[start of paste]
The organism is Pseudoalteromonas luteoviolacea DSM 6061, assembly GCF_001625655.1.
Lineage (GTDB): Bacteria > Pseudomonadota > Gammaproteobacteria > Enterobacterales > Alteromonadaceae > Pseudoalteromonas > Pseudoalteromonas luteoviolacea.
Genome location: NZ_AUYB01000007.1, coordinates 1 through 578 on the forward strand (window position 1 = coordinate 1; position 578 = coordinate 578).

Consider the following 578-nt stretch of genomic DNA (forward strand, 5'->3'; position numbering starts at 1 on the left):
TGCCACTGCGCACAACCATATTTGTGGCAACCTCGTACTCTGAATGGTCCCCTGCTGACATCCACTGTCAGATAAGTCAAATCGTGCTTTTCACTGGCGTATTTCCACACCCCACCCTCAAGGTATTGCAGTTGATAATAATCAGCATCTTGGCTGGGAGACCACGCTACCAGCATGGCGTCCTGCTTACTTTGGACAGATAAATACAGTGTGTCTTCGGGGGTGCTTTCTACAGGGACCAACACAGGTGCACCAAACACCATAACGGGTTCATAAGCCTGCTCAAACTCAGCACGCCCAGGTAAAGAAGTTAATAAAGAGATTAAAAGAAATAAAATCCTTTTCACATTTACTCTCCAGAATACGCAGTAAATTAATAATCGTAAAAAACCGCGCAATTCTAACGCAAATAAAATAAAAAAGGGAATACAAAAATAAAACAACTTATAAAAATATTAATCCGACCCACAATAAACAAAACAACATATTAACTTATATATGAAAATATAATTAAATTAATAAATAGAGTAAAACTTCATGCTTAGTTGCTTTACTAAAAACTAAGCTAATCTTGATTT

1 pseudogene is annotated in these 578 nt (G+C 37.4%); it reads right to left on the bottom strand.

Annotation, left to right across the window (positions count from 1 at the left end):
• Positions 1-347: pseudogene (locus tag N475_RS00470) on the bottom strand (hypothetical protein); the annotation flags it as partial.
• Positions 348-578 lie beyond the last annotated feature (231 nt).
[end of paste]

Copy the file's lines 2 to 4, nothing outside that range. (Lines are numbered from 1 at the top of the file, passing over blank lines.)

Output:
Lineage (GTDB): Bacteria > Pseudomonadota > Gammaproteobacteria > Enterobacterales > Alteromonadaceae > Pseudoalteromonas > Pseudoalteromonas luteoviolacea.
Genome location: NZ_AUYB01000007.1, coordinates 1 through 578 on the forward strand (window position 1 = coordinate 1; position 578 = coordinate 578).

Consider the following 578-nt stretch of genomic DNA (forward strand, 5'->3'; position numbering starts at 1 on the left):